Australia tests leakage detection through analytics

The satellites will initially collect optical and radar satellite data, and soil and weather data

Rezatec, a UK-based geospatial data analytics company, along with Australian water and sewerage utility, Unitywater, is trialling a pipeline leakage detection satellite data analytics service on a 200 square-kilometre area of the Sunshine Coast in northeastern Australia.

The first phase of the project focuses on a retrospective analysis of the last 12 months’ actual leakage data in order to calibrate with Rezatec’s analytical techniques. The second phase will accurately monitor and predict future pipeline leaks in a live trial.

“We’re always looking for new and innovative methods to improve operations, keep costs as low as possible and provide an excellent service to our customers. This project fits very well with our values and our vision,” said Simon Taylor, Executive Manager Infrastructure Planning & Capital Delivery, Unitywater.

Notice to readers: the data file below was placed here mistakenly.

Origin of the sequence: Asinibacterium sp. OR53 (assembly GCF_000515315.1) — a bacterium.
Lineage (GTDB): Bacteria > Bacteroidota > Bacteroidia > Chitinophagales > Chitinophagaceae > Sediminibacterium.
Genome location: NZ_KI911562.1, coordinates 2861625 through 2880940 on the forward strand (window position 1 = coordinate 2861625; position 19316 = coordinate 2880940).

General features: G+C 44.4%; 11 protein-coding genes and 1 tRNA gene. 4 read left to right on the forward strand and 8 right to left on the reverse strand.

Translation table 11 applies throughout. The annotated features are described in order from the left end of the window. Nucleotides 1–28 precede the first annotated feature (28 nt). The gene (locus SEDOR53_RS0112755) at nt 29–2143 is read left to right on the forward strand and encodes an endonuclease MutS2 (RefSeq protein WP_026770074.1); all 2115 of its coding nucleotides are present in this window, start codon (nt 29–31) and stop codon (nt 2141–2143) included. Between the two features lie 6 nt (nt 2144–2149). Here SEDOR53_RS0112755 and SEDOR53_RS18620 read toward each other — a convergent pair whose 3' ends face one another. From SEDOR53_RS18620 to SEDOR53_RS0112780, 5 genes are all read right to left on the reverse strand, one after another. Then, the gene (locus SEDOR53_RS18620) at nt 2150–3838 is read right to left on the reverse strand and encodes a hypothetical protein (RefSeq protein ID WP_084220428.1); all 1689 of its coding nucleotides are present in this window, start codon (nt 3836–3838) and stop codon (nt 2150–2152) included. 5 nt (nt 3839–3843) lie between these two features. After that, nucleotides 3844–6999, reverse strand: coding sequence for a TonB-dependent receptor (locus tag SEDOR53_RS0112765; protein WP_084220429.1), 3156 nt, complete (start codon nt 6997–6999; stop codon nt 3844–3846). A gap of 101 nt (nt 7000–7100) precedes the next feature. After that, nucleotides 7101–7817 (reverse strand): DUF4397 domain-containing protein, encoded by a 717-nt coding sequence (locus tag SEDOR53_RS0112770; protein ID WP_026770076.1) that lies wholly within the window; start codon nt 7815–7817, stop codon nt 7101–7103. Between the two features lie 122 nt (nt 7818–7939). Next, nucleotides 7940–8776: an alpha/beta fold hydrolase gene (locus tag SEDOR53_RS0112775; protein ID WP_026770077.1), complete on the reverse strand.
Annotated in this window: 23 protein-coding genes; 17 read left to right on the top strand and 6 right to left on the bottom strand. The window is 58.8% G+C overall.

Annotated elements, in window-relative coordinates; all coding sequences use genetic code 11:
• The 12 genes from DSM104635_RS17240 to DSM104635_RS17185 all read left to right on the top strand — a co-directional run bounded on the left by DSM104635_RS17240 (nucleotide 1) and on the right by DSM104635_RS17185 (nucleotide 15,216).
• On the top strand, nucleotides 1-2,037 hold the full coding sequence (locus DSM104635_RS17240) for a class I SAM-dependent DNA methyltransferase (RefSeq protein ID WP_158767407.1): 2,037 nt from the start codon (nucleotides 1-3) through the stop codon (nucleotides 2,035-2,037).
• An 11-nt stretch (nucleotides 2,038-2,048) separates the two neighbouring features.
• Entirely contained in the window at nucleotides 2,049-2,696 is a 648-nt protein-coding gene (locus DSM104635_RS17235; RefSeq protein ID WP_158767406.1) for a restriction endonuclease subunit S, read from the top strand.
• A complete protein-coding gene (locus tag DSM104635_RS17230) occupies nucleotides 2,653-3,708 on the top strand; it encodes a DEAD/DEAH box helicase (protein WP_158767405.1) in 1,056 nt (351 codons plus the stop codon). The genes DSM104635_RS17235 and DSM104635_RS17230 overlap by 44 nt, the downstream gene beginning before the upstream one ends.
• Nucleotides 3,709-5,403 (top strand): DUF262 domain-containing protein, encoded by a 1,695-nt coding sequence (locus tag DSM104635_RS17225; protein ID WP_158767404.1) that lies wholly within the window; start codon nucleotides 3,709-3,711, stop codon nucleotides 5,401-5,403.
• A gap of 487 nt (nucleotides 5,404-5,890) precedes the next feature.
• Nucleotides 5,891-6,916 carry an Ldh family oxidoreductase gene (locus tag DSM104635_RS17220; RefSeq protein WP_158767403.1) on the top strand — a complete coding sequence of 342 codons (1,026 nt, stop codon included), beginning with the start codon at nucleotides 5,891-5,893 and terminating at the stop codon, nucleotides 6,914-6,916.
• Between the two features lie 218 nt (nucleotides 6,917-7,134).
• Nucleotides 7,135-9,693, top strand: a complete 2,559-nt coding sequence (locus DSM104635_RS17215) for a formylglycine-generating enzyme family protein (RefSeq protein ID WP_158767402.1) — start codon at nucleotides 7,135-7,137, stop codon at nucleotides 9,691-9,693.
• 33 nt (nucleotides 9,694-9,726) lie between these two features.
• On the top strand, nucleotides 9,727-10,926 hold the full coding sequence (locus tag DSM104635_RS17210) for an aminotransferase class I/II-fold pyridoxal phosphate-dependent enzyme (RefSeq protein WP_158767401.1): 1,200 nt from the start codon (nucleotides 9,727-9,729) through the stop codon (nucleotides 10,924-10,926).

The project aims to bring water-saving analysis to help the utility reduce water loss, improve operational efficiency and reduce below ground asset-management costs.

A proportion of the Unitywater trunk water mains are located in remote bush land terrain, which means that conventional detection methods cannot be used. The ground conditions differ from those found in the UK, presenting a new challenge for the technology.

The process first involves collecting a range of Earth Observation data sets including optical and radar satellite data, and soil and weather data. Then, anomalous vegetation growth and soil moisture fluctuations are measured together with minute variations in terrain movement, to deliver data product capable of detecting and predicting pipeline leakage.

“Our expansion into the Australian market, working firstly with Unitywater, validates the global demand and application for our Earth Observation decision-support tools,” commented Philip Briscoe, Business Unit Director, Rezatec.